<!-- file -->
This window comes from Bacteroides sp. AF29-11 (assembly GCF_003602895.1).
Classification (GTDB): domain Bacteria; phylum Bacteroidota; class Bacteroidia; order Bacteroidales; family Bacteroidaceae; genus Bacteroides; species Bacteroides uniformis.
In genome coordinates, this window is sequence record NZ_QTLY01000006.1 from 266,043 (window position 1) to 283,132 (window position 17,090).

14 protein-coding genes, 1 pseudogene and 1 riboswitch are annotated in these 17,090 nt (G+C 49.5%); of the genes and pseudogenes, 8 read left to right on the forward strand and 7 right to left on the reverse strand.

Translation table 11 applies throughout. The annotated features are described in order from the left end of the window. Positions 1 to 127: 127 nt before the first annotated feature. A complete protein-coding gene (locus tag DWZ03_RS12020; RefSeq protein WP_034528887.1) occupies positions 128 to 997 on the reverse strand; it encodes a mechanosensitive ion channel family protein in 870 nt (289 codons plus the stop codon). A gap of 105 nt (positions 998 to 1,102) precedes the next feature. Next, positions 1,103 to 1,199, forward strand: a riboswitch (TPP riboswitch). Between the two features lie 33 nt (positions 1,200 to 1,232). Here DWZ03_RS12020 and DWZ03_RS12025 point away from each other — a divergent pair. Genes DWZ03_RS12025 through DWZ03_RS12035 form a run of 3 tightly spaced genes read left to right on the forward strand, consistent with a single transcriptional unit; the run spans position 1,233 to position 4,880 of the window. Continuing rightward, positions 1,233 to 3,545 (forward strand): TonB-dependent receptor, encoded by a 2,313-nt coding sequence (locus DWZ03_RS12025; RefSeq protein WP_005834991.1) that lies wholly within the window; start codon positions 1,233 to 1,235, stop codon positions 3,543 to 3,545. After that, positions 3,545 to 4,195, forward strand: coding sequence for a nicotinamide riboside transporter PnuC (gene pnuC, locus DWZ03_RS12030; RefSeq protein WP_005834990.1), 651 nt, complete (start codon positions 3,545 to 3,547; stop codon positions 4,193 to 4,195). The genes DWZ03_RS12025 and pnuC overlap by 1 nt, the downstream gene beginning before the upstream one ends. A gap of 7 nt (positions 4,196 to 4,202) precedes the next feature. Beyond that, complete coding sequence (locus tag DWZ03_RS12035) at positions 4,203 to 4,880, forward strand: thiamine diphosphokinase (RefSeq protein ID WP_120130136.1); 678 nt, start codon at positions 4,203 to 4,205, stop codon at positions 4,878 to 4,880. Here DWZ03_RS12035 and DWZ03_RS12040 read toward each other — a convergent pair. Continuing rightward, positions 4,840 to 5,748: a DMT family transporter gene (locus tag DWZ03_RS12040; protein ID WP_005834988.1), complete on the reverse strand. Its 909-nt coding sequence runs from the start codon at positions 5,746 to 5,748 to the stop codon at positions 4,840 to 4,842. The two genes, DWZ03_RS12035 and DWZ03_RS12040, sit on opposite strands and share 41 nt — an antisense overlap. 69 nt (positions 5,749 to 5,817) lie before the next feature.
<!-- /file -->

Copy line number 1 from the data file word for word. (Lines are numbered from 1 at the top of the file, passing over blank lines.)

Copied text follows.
This window comes from Bacteroides sp. AF29-11 (assembly GCF_003602895.1).